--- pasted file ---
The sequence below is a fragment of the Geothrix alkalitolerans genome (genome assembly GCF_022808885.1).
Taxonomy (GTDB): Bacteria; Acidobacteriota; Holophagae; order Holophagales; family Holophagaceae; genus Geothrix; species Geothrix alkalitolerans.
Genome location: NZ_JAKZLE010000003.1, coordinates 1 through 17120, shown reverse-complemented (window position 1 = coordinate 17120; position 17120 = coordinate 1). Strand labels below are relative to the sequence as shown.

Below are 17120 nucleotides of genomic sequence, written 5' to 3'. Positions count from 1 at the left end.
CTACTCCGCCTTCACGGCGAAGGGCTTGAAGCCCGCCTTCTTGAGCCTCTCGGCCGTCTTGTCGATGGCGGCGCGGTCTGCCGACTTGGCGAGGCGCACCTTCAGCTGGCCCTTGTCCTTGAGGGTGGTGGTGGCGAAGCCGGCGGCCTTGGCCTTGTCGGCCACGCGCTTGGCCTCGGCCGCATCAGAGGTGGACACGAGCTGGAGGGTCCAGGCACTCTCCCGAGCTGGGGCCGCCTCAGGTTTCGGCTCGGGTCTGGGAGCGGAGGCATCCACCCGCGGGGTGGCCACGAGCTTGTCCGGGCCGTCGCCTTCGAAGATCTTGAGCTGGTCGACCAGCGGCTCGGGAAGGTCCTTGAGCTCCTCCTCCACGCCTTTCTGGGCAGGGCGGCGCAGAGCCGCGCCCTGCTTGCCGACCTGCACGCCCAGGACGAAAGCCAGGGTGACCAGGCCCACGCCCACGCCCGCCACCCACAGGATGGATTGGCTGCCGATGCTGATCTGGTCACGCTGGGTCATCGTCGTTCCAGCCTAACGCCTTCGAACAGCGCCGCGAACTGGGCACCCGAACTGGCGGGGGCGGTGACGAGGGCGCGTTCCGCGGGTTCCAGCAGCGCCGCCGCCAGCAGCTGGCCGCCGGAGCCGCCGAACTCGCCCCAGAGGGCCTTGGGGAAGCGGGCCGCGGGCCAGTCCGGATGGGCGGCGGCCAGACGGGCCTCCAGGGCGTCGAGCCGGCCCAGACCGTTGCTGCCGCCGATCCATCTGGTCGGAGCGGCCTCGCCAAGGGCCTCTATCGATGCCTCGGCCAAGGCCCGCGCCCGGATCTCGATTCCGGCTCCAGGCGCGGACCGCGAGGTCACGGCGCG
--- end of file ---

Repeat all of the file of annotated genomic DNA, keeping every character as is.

The sequence below is a fragment of the Geothrix alkalitolerans genome (genome assembly GCF_022808885.1).
Taxonomy (GTDB): Bacteria; Acidobacteriota; Holophagae; order Holophagales; family Holophagaceae; genus Geothrix; species Geothrix alkalitolerans.
Genome location: NZ_JAKZLE010000003.1, coordinates 1 through 17120, shown reverse-complemented (window position 1 = coordinate 17120; position 17120 = coordinate 1). Strand labels below are relative to the sequence as shown.

Below are 17120 nucleotides of genomic sequence, written 5' to 3'. Positions count from 1 at the left end.
CTACTCCGCCTTCACGGCGAAGGGCTTGAAGCCCGCCTTCTTGAGCCTCTCGGCCGTCTTGTCGATGGCGGCGCGGTCTGCCGACTTGGCGAGGCGCACCTTCAGCTGGCCCTTGTCCTTGAGGGTGGTGGTGGCGAAGCCGGCGGCCTTGGCCTTGTCGGCCACGCGCTTGGCCTCGGCCGCATCAGAGGTGGACACGAGCTGGAGGGTCCAGGCACTCTCCCGAGCTGGGGCCGCCTCAGGTTTCGGCTCGGGTCTGGGAGCGGAGGCATCCACCCGCGGGGTGGCCACGAGCTTGTCCGGGCCGTCGCCTTCGAAGATCTTGAGCTGGTCGACCAGCGGCTCGGGAAGGTCCTTGAGCTCCTCCTCCACGCCTTTCTGGGCAGGGCGGCGCAGAGCCGCGCCCTGCTTGCCGACCTGCACGCCCAGGACGAAAGCCAGGGTGACCAGGCCCACGCCCACGCCCGCCACCCACAGGATGGATTGGCTGCCGATGCTGATCTGGTCACGCTGGGTCATCGTCGTTCCAGCCTAACGCCTTCGAACAGCGCCGCGAACTGGGCACCCGAACTGGCGGGGGCGGTGACGAGGGCGCGTTCCGCGGGTTCCAGCAGCGCCGCCGCCAGCAGCTGGCCGCCGGAGCCGCCGAACTCGCCCCAGAGGGCCTTGGGGAAGCGGGCCGCGGGCCAGTCCGGATGGGCGGCGGCCAGACGGGCCTCCAGGGCGTCGAGCCGGCCCAGACCGTTGCTGCCGCCGATCCATCTGGTCGGAGCGGCCTCGCCAAGGGCCTCTATCGATGCCTCGGCCAAGGCCCGCGCCCGGATCTCGATTCCGGCTCCAGGCGCGGACCGCGAGGTCACGGCGCG